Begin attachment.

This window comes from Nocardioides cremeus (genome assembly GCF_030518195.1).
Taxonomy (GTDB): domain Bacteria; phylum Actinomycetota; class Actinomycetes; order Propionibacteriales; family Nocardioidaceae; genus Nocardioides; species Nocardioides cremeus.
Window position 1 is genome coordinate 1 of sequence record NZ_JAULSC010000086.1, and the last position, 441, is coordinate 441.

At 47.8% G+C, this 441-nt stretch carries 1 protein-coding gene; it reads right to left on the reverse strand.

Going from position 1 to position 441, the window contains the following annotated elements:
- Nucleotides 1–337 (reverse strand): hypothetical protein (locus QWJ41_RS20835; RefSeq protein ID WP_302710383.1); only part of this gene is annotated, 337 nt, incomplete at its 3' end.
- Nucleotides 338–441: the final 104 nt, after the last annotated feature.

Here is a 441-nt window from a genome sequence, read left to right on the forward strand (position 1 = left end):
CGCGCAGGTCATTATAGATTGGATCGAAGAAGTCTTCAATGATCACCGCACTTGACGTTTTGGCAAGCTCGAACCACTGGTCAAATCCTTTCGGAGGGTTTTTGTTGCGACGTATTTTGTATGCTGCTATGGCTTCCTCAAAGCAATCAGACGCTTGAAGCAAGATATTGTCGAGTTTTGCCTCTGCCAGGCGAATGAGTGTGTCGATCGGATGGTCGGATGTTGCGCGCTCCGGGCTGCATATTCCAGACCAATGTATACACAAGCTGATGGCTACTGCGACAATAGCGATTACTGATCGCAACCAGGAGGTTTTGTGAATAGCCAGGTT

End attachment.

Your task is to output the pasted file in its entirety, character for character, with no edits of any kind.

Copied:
This window comes from Nocardioides cremeus (genome assembly GCF_030518195.1).
Taxonomy (GTDB): domain Bacteria; phylum Actinomycetota; class Actinomycetes; order Propionibacteriales; family Nocardioidaceae; genus Nocardioides; species Nocardioides cremeus.
Window position 1 is genome coordinate 1 of sequence record NZ_JAULSC010000086.1, and the last position, 441, is coordinate 441.

At 47.8% G+C, this 441-nt stretch carries 1 protein-coding gene; it reads right to left on the reverse strand.

Going from position 1 to position 441, the window contains the following annotated elements:
- Nucleotides 1–337 (reverse strand): hypothetical protein (locus QWJ41_RS20835; RefSeq protein ID WP_302710383.1); only part of this gene is annotated, 337 nt, incomplete at its 3' end.
- Nucleotides 338–441: the final 104 nt, after the last annotated feature.

Here is a 441-nt window from a genome sequence, read left to right on the forward strand (position 1 = left end):
CGCGCAGGTCATTATAGATTGGATCGAAGAAGTCTTCAATGATCACCGCACTTGACGTTTTGGCAAGCTCGAACCACTGGTCAAATCCTTTCGGAGGGTTTTTGTTGCGACGTATTTTGTATGCTGCTATGGCTTCCTCAAAGCAATCAGACGCTTGAAGCAAGATATTGTCGAGTTTTGCCTCTGCCAGGCGAATGAGTGTGTCGATCGGATGGTCGGATGTTGCGCGCTCCGGGCTGCATATTCCAGACCAATGTATACACAAGCTGATGGCTACTGCGACAATAGCGATTACTGATCGCAACCAGGAGGTTTTGTGAATAGCCAGGTT